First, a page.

So we see it happening. And those downstream jobs can happen anywhere. So you can have any of the film, the plastic plants, the cake mix activity, in many places around the United States, including Michigan.
Finley: But, Carol, that shale revolution isn't inevitable. I mean, obviously, cheap, plentiful energy is one of the pillars of job creation in our country—
Williams: It is.
Finley: —and in the state, but it depends on a regulatory regime that keeps this process safe—
Finley: —and non‑polluting, but also allows it to go forward. And in a lot of states—in Michigan, ballots are circulating now to ban fracking before it really ever gets started in a big way here. Other states have put moratoriums on. Is this going to create sort of an uneven economy where the states that allow fracking are going to boom, and the states that don't are going to be trapped down here? And what if the feds step in and say nobody gets to frack?
Williams: Obviously, we are already fracking 30 percent of the gas, so you would actually be taking away the activity.
Finley: That's vertical fracking here, though, is it not?
Williams: No, horizontal.
Williams: Yeah. So we have—I think that we all need to understand that there are risks. There's risks in any drilling. People go to where the water table is. But that's at 10,000 feet versus you're drilling two miles. And you do need to make sure that it's done successfully.
But when I build a chemical plant, I have to build it safely and effectively in a design process to be able to make the seat cushions and the paints and everything that we use every day.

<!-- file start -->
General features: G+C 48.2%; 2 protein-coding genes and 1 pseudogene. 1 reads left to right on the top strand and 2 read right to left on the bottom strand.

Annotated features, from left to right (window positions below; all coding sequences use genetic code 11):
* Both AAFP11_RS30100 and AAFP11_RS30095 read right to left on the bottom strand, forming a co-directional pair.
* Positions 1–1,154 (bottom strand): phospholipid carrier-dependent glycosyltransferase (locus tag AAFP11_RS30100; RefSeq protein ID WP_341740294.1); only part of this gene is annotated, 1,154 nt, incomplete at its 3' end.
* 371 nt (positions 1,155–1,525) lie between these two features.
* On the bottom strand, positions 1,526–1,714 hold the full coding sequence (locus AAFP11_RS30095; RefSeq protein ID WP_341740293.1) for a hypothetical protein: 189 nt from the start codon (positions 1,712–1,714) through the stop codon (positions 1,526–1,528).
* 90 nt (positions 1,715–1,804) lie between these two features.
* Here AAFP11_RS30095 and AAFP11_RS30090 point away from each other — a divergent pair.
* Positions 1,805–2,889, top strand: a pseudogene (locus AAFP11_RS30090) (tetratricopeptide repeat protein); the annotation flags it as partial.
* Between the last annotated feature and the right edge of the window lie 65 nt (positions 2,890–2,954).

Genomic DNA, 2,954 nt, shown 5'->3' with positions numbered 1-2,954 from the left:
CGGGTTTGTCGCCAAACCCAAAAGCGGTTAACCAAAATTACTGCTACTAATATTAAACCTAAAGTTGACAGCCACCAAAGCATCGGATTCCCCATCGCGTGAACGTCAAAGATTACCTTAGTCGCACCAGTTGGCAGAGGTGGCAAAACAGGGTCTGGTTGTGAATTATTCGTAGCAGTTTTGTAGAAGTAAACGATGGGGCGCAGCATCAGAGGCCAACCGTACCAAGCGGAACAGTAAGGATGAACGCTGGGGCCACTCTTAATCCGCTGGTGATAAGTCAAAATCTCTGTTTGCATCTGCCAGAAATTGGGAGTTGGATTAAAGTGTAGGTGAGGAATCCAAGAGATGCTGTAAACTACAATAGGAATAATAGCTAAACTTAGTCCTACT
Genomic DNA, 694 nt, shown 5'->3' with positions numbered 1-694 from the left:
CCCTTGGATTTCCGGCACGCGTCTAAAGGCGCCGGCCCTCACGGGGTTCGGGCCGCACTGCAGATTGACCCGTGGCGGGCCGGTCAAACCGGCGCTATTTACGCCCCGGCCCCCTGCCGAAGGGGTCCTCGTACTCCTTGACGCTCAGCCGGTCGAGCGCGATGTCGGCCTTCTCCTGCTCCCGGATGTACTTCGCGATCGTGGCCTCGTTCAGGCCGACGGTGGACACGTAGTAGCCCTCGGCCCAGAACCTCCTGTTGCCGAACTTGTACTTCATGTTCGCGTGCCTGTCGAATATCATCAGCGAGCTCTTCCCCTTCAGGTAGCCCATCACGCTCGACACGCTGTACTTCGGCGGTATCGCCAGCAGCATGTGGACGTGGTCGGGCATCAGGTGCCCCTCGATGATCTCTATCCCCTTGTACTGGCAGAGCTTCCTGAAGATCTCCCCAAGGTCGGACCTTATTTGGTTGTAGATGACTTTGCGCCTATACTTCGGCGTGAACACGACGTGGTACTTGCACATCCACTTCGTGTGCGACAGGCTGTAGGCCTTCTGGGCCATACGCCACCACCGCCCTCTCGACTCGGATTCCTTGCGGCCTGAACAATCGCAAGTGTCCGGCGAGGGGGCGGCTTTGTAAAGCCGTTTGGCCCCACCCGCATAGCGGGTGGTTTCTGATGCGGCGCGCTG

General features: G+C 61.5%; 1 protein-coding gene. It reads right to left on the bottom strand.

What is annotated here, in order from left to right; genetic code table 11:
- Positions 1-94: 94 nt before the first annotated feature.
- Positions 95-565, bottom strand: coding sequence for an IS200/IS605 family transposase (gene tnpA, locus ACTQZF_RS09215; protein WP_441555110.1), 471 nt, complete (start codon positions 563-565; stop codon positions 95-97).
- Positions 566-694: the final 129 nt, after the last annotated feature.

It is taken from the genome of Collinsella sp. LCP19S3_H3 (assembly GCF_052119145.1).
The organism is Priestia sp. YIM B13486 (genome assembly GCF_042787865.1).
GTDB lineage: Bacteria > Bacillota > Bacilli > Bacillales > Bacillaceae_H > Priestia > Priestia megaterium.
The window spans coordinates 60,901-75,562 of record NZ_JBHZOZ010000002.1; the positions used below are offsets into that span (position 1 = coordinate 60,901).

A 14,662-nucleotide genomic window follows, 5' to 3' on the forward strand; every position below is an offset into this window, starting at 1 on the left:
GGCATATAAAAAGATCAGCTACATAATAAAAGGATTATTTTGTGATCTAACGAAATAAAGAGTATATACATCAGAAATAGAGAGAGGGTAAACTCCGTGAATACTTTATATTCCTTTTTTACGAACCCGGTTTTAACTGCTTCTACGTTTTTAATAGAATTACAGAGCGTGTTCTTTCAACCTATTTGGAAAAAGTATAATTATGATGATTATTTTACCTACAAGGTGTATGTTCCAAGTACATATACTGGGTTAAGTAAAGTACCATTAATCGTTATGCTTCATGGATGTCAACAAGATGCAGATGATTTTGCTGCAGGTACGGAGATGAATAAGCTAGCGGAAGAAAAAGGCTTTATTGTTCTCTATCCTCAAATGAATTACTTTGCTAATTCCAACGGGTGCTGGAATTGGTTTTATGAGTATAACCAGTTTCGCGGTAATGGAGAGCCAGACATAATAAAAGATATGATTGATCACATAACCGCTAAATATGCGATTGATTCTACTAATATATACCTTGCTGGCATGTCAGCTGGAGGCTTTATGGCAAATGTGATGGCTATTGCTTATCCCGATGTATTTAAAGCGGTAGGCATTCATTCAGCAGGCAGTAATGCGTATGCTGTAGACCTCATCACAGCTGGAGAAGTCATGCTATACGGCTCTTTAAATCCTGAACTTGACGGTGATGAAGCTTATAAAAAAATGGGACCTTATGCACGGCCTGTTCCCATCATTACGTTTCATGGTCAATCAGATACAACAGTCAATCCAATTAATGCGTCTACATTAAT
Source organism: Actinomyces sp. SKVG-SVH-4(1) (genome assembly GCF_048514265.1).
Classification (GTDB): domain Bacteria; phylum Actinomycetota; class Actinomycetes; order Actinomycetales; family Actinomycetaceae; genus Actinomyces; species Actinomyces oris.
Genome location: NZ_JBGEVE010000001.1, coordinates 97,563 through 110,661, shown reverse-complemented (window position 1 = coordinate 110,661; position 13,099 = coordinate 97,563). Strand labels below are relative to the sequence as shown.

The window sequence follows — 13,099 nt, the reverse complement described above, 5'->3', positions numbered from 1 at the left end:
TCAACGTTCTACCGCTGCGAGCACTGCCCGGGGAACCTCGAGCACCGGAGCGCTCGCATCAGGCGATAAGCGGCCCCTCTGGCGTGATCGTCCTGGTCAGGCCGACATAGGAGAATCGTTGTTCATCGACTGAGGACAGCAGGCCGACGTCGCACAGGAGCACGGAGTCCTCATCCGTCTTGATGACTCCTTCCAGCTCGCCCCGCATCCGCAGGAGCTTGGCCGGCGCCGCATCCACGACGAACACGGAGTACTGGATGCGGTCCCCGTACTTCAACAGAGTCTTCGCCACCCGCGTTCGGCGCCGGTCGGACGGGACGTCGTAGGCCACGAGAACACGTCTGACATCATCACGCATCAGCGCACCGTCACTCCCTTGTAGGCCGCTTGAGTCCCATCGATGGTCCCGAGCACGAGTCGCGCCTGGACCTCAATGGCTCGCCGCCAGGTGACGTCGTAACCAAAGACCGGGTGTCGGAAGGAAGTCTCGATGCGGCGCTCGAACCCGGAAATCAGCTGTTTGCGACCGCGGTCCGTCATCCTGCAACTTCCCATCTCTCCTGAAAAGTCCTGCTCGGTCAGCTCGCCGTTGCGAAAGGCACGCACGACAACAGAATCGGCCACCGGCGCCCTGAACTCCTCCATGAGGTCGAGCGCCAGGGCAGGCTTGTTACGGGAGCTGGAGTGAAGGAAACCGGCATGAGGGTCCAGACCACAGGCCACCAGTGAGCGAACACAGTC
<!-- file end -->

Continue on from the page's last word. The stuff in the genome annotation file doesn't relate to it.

So we do have to make sure the regulations are effective. If a state decides not to do it, I think it will limit their economic growth.
Lund: Nolan, you pointed out that there has been fracking going on in Michigan, not combined with horizontal drilling, but fracking itself has been going on for 50 years.
Lund: I thought it was very interesting. It only recently became a popularized term.
So, Felix, let's go back to this issue of how we get people into jobs. You have a startup to help train people at all different levels to be suitable for the jobs that are out there. We heard about 70,000 jobs in Michigan that can't be filled. We heard Carol say there are going to be 3 million too few people with STEM, or science, technology, engineering, and math skills.
So tell us about your startup and what role technology and online learning can play to get people into work.
Ortiz: Sure, yeah. We're sort of a different play. I am sure you guys have heard of the MOOCs, Coursera, Udacity’s of the world. They play more at the higher education for the already educated demographic. We are focused more on the foundation at the middle school level. So what we've done is we've partnered with corporations like Comcast, trade associations, where in the corporation's case, we partner with their university institute. We acquire their content and we disseminate that coursework through our platform, allowing us to capture data on the user and create matched‑fit algorithms, to match to the employer's skill, sector, location. So that way the employer knows that they are getting a skilled worker for cable installation, if they are going into the cable industry, or for up-selling or whatever it may be.